Sunglare … Where?

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James R. Schmidt, Jr., BSME, Sr. Collision Reconstruction Engineer ::::
This is one of the times of year where motorists are regularly encountering sun glare. The sun is low in the eastern sky during morning rush hour. The sun is low in the western sky during evening rush hour.
Take this morning, for example. I was on my ride to work, and voila … sun glare! Continue reading “Sunglare … Where?”

Speed From Video… Another Masterpiece

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James R. Schmidt, Jr., BSME, Sr., Collision Reconstruction Engineer ::::
As you probably know by now, DJS can analyze dash cam and still-camera surveillance videos to quantify vehicle speed (and other parameters, if necessary). Of course, the ability to evaluate is dependent on the quality of the video, as well as the presence of fixed objects or other points of reference visible in the video for use in determining distance travelled over time (i.e. speed is distance divided by time). DJS has performed this type of analysis countless times. Quite possibly, DJS has worked with you on a case in which such an analysis was performed, or you may have read some of our other prior articles wherein this topic has been discussed at length.
With a video in hand (a dash cam video in this instance): Continue reading “Speed From Video… Another Masterpiece”

Mobile Digital Billboards!

Digital Billboard

James R. Schmidt, Jr., BSME, Sr. Collision Reconstruction Engineer ::::

I recently saw my first mobile digital billboard truck while on the road. It was very eye-catching, and somewhat distracting, to say the least. The reflection of the digital display off the wet roadway contributed to the distraction. If you happen to see a mobile digital billboard truck while driving, be sure to keep your eyes on the road as best you can!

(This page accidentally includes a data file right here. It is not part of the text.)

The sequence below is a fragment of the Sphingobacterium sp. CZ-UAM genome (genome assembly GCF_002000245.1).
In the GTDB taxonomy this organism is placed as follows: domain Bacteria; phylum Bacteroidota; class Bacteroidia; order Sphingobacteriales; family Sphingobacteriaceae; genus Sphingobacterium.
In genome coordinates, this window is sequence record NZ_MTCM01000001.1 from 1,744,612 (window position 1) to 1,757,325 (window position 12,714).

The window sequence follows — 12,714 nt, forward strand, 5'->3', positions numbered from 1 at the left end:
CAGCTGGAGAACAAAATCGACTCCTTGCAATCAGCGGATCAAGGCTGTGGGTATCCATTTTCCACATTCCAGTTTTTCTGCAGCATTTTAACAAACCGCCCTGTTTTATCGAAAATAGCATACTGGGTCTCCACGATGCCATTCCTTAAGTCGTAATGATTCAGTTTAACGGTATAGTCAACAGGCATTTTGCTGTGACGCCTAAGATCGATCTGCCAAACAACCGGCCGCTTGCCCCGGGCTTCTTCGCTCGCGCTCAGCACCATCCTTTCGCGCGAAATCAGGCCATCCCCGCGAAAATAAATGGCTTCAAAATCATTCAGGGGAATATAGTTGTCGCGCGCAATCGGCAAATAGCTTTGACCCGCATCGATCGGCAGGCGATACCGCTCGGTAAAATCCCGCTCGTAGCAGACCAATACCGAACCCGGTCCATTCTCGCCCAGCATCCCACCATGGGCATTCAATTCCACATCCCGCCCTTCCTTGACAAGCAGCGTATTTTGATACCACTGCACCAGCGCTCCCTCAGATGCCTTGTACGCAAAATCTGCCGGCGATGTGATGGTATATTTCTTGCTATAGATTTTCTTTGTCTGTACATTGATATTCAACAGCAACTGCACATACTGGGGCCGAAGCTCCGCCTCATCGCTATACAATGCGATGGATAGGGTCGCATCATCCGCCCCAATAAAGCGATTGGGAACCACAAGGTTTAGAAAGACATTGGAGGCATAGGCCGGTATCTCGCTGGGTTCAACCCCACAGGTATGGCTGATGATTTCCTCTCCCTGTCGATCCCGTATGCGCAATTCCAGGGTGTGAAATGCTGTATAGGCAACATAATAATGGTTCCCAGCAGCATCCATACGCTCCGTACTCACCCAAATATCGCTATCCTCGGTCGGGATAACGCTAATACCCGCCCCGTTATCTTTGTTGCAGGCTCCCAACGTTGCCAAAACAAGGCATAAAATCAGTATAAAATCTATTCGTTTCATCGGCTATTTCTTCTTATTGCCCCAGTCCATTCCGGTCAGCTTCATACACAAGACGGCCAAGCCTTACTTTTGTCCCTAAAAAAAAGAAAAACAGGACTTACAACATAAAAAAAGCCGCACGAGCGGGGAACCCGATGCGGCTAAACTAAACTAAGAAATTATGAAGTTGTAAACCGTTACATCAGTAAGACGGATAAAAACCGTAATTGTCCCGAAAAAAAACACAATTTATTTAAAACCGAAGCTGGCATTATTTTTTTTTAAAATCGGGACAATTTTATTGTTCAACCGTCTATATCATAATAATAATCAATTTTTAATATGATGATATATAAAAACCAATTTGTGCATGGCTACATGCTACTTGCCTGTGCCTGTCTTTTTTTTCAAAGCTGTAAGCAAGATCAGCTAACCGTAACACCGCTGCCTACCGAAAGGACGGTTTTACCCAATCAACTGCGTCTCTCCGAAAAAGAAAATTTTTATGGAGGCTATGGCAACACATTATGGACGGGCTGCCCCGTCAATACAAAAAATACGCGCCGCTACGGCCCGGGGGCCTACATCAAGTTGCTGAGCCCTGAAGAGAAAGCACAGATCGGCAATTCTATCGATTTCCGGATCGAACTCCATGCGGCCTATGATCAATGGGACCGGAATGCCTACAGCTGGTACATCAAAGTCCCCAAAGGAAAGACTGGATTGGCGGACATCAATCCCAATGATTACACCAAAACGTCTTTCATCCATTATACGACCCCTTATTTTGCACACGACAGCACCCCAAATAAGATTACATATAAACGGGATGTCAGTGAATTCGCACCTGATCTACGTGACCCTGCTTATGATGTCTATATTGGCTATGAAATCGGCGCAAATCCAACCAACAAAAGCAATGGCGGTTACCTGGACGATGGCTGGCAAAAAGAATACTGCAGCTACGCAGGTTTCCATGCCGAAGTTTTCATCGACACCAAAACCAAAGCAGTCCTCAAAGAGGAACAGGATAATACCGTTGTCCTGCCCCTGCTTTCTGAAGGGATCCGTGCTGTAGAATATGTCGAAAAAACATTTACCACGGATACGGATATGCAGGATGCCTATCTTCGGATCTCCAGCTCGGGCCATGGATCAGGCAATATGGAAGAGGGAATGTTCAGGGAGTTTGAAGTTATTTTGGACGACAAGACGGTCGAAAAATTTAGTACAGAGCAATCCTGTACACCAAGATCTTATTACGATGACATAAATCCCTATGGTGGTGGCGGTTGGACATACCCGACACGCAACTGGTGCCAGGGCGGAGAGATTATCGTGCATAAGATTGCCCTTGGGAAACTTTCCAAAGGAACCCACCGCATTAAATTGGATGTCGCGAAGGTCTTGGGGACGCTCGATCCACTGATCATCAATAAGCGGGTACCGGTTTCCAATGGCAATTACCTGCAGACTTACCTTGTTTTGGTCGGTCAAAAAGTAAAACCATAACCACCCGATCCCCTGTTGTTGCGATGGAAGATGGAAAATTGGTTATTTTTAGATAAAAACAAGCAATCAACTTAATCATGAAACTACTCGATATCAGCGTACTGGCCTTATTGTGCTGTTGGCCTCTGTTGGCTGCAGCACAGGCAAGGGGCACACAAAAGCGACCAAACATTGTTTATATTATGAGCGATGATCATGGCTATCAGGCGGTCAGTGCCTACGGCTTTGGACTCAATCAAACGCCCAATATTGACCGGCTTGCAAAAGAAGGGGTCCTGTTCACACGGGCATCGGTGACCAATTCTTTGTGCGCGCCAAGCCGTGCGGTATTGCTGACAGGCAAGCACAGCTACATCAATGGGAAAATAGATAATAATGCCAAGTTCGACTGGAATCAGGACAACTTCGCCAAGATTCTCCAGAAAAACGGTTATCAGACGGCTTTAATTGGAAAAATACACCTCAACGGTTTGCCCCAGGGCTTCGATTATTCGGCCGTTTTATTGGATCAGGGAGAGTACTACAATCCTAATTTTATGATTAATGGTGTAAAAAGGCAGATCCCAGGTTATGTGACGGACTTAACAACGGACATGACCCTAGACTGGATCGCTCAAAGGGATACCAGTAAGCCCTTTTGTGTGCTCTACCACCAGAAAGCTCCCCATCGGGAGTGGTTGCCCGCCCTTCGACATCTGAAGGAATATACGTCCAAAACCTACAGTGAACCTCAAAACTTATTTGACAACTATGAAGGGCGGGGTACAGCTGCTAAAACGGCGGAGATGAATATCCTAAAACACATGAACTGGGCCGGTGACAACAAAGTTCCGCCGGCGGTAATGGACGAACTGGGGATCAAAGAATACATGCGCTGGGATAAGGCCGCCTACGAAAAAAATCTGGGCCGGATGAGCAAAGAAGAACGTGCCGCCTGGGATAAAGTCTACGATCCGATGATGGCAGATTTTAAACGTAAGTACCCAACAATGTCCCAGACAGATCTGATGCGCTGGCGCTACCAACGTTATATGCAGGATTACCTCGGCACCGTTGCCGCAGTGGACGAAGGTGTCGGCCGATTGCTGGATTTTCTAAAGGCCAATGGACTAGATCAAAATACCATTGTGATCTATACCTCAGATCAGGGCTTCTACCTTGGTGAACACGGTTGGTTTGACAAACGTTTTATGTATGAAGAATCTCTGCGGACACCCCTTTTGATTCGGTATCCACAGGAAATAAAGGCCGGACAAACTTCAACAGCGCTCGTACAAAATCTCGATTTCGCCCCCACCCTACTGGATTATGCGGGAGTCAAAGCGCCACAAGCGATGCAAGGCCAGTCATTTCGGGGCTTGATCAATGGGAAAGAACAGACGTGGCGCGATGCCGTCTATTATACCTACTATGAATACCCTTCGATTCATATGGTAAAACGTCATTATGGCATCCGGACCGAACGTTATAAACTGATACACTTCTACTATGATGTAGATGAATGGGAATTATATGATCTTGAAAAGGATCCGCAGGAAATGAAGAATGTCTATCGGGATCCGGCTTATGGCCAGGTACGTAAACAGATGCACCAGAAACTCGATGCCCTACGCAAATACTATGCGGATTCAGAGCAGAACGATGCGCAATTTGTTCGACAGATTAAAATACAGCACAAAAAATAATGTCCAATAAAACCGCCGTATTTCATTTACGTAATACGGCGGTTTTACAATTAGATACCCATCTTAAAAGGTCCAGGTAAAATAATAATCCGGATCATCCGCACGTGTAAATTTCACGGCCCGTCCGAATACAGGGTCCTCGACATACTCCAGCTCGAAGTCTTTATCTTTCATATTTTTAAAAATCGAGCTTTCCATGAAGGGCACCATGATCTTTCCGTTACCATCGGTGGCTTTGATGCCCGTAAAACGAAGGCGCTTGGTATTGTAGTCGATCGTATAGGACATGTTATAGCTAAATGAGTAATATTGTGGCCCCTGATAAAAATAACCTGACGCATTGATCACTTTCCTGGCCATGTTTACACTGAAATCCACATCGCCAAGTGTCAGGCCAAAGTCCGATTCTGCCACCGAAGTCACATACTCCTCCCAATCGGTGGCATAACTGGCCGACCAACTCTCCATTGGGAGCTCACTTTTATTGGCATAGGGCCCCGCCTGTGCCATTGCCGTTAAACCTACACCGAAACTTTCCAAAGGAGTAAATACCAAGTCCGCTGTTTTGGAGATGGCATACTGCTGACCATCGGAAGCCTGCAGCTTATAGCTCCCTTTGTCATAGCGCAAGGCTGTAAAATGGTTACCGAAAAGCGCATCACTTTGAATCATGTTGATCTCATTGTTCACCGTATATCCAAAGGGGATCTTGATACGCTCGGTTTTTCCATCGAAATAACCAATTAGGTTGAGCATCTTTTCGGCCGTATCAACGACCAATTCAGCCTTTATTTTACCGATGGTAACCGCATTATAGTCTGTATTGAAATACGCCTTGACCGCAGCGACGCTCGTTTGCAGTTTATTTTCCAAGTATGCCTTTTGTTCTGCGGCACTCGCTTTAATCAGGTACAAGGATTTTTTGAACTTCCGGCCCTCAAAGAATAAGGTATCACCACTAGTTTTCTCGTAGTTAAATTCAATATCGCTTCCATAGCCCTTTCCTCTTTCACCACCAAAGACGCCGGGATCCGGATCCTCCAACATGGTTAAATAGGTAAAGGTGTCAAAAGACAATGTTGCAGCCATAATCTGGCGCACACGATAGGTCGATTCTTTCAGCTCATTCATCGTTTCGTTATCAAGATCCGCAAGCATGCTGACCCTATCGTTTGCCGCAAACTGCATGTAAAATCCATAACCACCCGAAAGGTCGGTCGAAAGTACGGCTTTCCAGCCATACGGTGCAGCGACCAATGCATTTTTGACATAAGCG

Continue reading “Mobile Digital Billboards!”

Don’t Underestimate the Importance and Power of Event Data

Event Data

James R. Schmidt, Jr., BSME, Sr. Collision Reconstruction Engineer ::::
The capability of recording event data when a crash occurs is becoming more prevalent in vehicles on the road today.
Once a crash occurs, as part of the investigation process, event data should be collected from all vehicles involved that have such recording capability.
Having been collected, the data can be reviewed and analyzed by a collision reconstruction engineer, as part of his or her analysis process. And yes, you do need to be trained in order to properly interpret, analyze, and incorporate this data into a collision reconstruction.
Oftentimes, the client is interested in knowing such things as how fast a vehicle was traveling, and whether the operator applied the brakes before impact.
Take, for example, a collision involving a Ford Ranger pickup running into the rear of a motor coach. The crash took place pre-dawn, as the motor coach was starting from a stop when the traffic signal turned green. Continue reading “Don’t Underestimate the Importance and Power of Event Data”

Sun Glare… What a difference a day makes!

James R. Schmidt, Jr., BSME, Sr. Collision Reconstruction Engineer ::::
Sun glare occurs when the sun is positioned low in the sky ahead of the direction of travel on a given roadway. It can occur in the time periods following sunrise or preceding sunset. And, it’s just what it sounds like … it’s when the sun is right in your face, thereby complicating the task of driving!


Continue reading “Sun Glare… What a difference a day makes!”

Amish Horse and Buggy

James R. Schmidt, Jr., BSME, Sr. Collision Reconstruction Engineer ::::